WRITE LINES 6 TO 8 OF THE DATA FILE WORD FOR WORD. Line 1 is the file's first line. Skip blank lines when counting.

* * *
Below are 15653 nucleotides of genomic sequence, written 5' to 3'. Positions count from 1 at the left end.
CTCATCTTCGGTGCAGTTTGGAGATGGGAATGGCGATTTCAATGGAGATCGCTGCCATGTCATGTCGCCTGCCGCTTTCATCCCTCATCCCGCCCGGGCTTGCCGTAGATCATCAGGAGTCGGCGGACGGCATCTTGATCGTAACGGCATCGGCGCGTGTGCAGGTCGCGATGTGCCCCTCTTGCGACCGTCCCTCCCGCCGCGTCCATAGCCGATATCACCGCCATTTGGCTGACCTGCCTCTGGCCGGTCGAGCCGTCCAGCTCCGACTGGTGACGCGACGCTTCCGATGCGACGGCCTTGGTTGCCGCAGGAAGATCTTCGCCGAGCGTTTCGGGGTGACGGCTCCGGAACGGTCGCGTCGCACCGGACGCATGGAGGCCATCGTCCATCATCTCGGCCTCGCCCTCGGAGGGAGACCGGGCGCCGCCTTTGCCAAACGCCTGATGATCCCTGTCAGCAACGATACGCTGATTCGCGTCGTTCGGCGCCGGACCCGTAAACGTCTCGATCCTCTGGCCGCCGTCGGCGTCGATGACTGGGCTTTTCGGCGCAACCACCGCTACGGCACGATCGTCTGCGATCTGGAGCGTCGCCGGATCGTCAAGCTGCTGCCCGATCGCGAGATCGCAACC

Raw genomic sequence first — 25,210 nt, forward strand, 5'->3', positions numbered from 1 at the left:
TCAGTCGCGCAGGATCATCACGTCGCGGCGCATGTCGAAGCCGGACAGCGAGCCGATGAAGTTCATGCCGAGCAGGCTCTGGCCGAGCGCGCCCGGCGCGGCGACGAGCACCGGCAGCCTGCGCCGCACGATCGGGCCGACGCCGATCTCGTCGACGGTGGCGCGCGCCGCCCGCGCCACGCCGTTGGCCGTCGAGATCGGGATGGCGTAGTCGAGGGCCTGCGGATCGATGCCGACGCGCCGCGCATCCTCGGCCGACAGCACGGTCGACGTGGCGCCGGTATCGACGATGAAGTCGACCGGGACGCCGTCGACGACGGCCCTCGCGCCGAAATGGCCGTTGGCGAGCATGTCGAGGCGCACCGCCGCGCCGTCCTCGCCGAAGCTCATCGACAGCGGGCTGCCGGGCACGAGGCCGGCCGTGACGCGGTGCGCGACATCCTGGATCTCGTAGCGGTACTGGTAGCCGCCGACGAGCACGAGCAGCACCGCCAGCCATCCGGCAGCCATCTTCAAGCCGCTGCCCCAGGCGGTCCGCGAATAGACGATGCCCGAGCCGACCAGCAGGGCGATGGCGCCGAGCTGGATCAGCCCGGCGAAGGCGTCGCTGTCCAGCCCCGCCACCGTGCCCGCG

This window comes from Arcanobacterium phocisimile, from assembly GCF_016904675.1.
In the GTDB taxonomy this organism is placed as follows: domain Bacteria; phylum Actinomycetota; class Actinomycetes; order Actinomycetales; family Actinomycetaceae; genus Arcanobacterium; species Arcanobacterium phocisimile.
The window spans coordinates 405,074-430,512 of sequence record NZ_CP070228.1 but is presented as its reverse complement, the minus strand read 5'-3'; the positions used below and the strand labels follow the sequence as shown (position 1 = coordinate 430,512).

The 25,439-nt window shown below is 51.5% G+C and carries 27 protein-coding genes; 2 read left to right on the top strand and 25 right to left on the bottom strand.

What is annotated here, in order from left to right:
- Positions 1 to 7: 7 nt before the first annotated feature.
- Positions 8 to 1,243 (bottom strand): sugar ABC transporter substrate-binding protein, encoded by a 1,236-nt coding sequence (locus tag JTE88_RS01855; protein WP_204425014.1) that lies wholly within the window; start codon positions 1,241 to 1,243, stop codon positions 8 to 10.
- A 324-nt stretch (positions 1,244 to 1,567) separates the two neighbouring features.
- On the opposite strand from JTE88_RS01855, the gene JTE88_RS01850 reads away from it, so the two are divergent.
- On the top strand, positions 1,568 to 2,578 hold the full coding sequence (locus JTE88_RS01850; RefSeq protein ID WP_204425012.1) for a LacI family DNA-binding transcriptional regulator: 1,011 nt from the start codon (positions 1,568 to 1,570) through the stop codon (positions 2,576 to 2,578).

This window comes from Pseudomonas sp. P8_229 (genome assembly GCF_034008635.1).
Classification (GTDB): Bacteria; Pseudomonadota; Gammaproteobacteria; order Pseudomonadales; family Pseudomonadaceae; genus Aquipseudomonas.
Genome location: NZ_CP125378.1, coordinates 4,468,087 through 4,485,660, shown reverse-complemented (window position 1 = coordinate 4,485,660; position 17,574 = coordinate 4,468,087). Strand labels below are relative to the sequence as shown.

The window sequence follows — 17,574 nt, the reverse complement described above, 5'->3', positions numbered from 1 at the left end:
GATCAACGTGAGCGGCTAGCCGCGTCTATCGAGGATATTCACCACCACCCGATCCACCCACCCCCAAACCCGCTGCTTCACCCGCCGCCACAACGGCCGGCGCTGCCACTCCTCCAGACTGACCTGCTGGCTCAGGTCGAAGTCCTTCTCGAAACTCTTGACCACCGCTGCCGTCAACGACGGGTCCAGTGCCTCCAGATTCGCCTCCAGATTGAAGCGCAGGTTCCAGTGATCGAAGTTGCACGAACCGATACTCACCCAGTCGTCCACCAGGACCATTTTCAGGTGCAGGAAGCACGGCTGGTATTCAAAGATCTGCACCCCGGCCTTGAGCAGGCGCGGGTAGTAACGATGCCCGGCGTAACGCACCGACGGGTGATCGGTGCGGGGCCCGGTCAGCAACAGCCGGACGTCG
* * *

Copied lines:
In the GTDB taxonomy this organism is placed as follows: domain Bacteria; phylum Actinomycetota; class Actinomycetes; order Actinomycetales; family Actinomycetaceae; genus Arcanobacterium; species Arcanobacterium phocisimile.
The window spans coordinates 405,074-430,512 of sequence record NZ_CP070228.1 but is presented as its reverse complement, the minus strand read 5'-3'; the positions used below and the strand labels follow the sequence as shown (position 1 = coordinate 430,512).

The 25,439-nt window shown below is 51.5% G+C and carries 27 protein-coding genes; 2 read left to right on the top strand and 25 right to left on the bottom strand.